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Blizzard bans Hearthstone player for supporting Hong Kong because China's money is more important

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'I think it's my duty to say something'

Blizzard has imposed harsh sanctions against a professional Hearthstone player after he expressed support for Hong Kong protesters in their ongoing fight for liberation from the Chinese government. During a live interview over the weekend, Ng Wai Chung (who plays as Blitzchung) concluded by removing his protester-style goggles and facemask and exclaiming "Liberate Hong Kong, Revolution of our age!"

For his actions, Blizzard has levied a one-year ban that prohibits Blitzchung from competing in Hearthstone esports tournaments. Blizzard has also removed Blitzchung from the Hearthstone Grandmasters circuit and stripped him of all earnings from Grandmasters Season 2. Additionally, the two casters who conducted the interview have both had their contracts terminated.

To justify its ruling, Blizzard is falling back on Grandmasters competition rules which state "Engaging in any act that, in Blizzard's sole discretion, brings you into public disrepute, offends a portion or group of the public, or otherwise damages Blizzard image will result in removal from Grandmasters and reduction of the player's prize total to $0 USD, in addition to other remedies which may be provided for under the Handbook and Blizzard's Website Terms."

Of course, Blizzard isn't actually concerned about following the letter of the law to a tee. Blizzard is worried about its good standing with the Chinese government. China is an unfathomably lucrative market from a business perspective. If the Chinese government outlaws anything related to Hearthstone -- essentially scrubbing it from existence throughout the entire country -- Blizzard stands to lose untold profits.

This isn't the only recent example (or even the most high-profile example) of a huge organization kowtowing to the demands of the Chinese government. The National Basketball Association is in the same sticky situation after Houston Rockets general manager Daryl Morey tweeted "Fight for freedom. Stand with Hong Kong." Basketball is a constantly growing market in China, and the Rockets are one of the most popular teams ever since Chinese center Yao Ming became an international superstar in the early 2000s.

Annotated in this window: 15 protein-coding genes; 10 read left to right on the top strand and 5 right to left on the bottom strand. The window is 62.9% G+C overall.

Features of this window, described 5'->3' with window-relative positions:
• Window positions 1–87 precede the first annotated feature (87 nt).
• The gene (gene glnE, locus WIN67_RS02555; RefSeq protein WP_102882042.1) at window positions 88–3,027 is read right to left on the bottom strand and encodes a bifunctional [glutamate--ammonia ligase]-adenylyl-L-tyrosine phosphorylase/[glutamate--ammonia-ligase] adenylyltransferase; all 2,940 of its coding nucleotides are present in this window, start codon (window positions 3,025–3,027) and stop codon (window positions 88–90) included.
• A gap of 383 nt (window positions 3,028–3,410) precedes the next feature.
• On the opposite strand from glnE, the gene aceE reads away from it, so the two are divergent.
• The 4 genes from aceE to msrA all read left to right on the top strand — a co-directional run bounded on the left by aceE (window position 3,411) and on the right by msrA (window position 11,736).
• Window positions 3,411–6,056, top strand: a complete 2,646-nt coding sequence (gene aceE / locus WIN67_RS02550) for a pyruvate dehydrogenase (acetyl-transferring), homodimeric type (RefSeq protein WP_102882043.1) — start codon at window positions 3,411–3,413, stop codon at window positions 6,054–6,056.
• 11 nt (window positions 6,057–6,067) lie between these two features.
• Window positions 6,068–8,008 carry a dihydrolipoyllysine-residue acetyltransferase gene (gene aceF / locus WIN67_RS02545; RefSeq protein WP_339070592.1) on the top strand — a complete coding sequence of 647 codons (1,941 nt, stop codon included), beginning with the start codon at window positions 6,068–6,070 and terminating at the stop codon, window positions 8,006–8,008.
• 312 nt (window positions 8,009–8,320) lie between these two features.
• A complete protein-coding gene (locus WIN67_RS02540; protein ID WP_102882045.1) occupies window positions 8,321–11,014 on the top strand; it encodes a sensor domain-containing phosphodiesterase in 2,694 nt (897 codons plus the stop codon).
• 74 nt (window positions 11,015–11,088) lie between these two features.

Everyone involved -- the NBA, the Rockets, Morey himself, and even Rockets players -- have had to apologize and distance themselves from that seven-word tweet. It might not matter. It seems as though the Chinese government has invoked a blackout of anything Rockets-related. Tencent, who is the "official digital partner of the NBA in China" (and an unexpected way to draw this back to video games), has suspended all reporting and streaming of Rockets content. Tencent also owns a five percent stake in Activision-Blizzard.

Blizzard's ruling is taking heat from everywhere outside of China. The Hearthstone subreddit is flooded with people who are vowing to quit the game for good. The Blizzard subreddit was made private because of the beating it was taking. The hashtag #BoycottBlizzard is trending on Twitter. At Blizzard headquarters, anonymous employees have covered up decor that reads "think globally" and "every voice matters."

Despite the repercussions, Blitzchung stands by his actions. In a statement to InvenGlobal, he said "As you know there are serious protests in my country now. I put so much effort in that social movement in the past few months, that I sometimes couldn't focus on preparing my Grandmasters match. I know what my action on stream means. It could cause me lot of trouble, even my personal safety in real life. But I think it's my duty to say something about the issue."

At the end of the day, Blizzard is just another company that's hellbent on expanding into the fruitful Chinese market regardless of political blowback. As Vox points out, these sanctions signify that "Blizzard is not merely trying to operate within the confines of Chinese censorship but acting as its agent." Oregon senator Ron Wyden chimed in by saying "Blizzard shows it is willing to humiliate itself to please the Chinese Communist Party. No American company should censor calls for freedom to make a quick buck." Worried that inaction would come off as implicit support for Blitzchung, Blizzard made its allegiances explicitly known by banning a man who voiced his support for individual freedoms and human rights.

As for Blitzchung, some people are looking out for him. Gods Unchained, a Hearthstone competitor in the collectible card game genre, has vowed to restore all of Blitzchung's lost earnings and to give him entry into their upcoming $500,000 tournament. Their rationale is simple and effective: "No player should be punished for their beliefs."

Hearthstone Grandmasters Asia-Pacific Ruling [Hearthstone]

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Brett Makedonski
Brett MakedonskiManaging Editor   gamer profile

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